So, assume I have a software invention with two aspects. Let me provide an example to simplify things. Assume I invented a client and server. The client and server both communicate with one another. The client is a part of my invention. The server is also a unique part of the invention. On the other hand, the user could use his custom client to connect to the server that I have created. Though, my client would provide extra unique features than the custom client would not. How can I say that in claims. From my understanding I could do something like this:

Claims: 1. A client which does ... a. b. c. 2. A server which does ... a. b. c. 1 and 2 are independent claims which have dependent claims (a,b,c) on each of them. So, in that manner if someone makes my exact client (with my unique client features described in claim) he would violate claim 1 and if he makes the server would violate claim 2. If he makes both he would violate both claim 1 and 2.

In the detailed description of the invention I would say: In one aspect of the invention a client does ... Also, the user could use his own custom client.

In another aspect of the invention the server does ...

Is this the right way to do what I described. Thanks.

P.S. Keep in mind that I am talking about an abstract example above I am not discussing the patentability.

1 Answer 1


This is a good way to do it—I would be reluctant to call anything the "right" way though.

Because your independent claims contain complementary features, they would generally be seen to relate to the same invention. It is therefore unlikely you would be required to file a divisional. You may also want to consider claims of other types (notably method claims and a system claim) as well.

In the description, you have identified a good way of describing the parts. However you may want to also describe how the parts work together (to show the synergy between them). This might be done with reference to a sequence diagram, for example.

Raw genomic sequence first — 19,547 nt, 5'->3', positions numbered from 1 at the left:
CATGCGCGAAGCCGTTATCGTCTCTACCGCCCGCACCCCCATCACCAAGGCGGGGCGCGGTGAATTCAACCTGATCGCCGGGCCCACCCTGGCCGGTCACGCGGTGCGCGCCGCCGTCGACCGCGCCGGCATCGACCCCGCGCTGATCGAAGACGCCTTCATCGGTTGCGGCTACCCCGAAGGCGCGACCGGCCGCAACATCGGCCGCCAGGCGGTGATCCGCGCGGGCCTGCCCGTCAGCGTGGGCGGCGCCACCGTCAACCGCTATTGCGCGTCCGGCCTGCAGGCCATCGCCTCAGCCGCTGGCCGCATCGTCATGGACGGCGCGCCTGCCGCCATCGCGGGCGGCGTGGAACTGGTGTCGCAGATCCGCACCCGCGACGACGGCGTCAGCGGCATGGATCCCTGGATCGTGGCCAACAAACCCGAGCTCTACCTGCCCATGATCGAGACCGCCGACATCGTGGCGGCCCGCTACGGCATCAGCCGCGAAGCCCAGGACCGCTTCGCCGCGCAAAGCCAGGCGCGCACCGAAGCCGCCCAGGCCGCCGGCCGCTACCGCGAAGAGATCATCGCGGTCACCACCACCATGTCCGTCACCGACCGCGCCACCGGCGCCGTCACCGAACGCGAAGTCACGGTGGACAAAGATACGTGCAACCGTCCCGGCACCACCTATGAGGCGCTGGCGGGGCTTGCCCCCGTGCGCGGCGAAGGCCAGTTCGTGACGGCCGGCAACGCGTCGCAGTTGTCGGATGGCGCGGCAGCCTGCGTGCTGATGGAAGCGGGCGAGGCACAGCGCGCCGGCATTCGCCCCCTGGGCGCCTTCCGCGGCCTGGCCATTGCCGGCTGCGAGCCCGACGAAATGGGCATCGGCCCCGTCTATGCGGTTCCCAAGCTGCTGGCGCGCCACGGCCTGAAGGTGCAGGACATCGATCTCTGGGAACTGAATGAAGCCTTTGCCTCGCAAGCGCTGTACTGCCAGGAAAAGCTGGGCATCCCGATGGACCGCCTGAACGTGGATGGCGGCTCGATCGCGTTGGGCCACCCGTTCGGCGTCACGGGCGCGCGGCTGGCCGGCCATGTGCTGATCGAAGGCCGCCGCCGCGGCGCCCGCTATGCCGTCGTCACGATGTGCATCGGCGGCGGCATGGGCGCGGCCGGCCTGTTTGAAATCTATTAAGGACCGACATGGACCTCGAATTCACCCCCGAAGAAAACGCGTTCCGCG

I would question the value in mentioning that a user can use their own custom client. To me that is simply saying that your invention is not very important. I can't see any benefit that would give you.

  • that is a good point about not mentioning that the user can use their client. I did not understand the part about "Because your independent claims contain complementary features" In that example mentioned the client is a different program from the server software but they communicate with each other. Without the client there would not be a use for the server and without the server there would not be any use for the client.
    – Rick James
    Feb 27, 2017 at 13:30
  • @RickJames Complementary in the sense that they complete each other. That is, each claim contains the parts that the other claim doesn't contain, such that together they describe the whole operation.
    – Maca
    Feb 27, 2017 at 13:37
  • One last question. What if I decided that the server is the most unique part of my invention and I would not put much importance on the client itself. Can I specify one claim on the server only? And in that case am I still allowed to say that I have two aspects in my invention?
    – Rick James
    Feb 27, 2017 at 14:22

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